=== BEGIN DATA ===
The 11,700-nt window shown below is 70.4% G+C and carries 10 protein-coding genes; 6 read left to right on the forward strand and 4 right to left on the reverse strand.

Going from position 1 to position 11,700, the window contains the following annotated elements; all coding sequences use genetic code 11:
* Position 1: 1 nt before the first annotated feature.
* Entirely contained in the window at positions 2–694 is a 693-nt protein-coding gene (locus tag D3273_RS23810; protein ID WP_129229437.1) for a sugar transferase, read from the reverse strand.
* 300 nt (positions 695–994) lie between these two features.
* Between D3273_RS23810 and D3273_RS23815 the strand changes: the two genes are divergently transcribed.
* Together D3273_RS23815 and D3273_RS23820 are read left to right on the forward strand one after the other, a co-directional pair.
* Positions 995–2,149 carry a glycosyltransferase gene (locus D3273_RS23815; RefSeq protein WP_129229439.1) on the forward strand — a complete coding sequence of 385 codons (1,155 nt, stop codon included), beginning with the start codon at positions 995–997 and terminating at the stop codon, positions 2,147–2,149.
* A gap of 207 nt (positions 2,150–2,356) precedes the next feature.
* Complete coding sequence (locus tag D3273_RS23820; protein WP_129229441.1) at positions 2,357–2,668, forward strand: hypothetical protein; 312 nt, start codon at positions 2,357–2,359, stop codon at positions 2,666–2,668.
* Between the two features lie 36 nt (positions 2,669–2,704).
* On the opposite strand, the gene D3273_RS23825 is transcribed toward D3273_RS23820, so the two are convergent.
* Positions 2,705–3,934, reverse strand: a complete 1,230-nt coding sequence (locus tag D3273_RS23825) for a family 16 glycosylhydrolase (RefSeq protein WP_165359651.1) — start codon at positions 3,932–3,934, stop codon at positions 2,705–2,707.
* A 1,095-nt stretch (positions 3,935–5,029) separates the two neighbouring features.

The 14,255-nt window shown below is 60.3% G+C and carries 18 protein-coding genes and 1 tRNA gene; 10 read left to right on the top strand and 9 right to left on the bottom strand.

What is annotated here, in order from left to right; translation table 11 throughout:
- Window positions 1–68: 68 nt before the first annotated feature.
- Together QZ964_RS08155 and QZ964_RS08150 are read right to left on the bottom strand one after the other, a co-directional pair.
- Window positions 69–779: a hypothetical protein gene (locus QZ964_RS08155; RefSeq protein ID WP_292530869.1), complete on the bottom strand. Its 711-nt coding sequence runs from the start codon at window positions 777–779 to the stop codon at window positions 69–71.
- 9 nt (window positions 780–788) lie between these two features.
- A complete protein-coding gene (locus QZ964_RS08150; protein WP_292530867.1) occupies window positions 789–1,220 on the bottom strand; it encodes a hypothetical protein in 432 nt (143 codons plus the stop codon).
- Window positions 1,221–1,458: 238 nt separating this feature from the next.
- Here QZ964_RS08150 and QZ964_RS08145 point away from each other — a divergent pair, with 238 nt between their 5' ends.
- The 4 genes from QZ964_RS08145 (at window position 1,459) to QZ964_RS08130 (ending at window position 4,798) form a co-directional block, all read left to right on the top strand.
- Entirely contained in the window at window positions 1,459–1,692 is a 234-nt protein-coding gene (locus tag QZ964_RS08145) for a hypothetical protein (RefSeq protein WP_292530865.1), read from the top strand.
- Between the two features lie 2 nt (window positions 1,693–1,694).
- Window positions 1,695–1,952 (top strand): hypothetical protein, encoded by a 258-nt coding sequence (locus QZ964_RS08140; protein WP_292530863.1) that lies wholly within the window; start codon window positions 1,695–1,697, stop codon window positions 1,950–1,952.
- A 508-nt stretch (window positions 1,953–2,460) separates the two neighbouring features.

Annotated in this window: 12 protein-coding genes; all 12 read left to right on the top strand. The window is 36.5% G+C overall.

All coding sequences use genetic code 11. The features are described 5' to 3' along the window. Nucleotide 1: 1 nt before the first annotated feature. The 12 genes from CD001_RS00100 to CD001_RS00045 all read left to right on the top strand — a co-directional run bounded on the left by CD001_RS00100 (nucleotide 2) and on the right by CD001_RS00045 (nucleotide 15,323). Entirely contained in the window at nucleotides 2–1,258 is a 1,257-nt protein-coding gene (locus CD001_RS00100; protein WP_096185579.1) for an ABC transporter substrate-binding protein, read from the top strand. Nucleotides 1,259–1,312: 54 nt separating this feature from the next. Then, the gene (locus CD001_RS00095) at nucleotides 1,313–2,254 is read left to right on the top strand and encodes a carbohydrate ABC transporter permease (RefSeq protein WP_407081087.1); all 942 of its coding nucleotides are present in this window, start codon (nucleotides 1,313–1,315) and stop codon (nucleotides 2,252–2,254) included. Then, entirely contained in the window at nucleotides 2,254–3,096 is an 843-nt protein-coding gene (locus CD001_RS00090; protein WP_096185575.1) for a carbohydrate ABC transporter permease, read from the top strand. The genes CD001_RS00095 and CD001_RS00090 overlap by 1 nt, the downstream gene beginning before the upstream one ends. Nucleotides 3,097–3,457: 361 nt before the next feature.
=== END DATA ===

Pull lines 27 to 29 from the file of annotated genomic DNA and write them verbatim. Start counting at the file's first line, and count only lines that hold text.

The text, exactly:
- Window positions 1,695–1,952 (top strand): hypothetical protein, encoded by a 258-nt coding sequence (locus QZ964_RS08140; protein WP_292530863.1) that lies wholly within the window; start codon window positions 1,695–1,697, stop codon window positions 1,950–1,952.
- A 508-nt stretch (window positions 1,953–2,460) separates the two neighbouring features.

Annotated in this window: 12 protein-coding genes; all 12 read left to right on the top strand. The window is 36.5% G+C overall.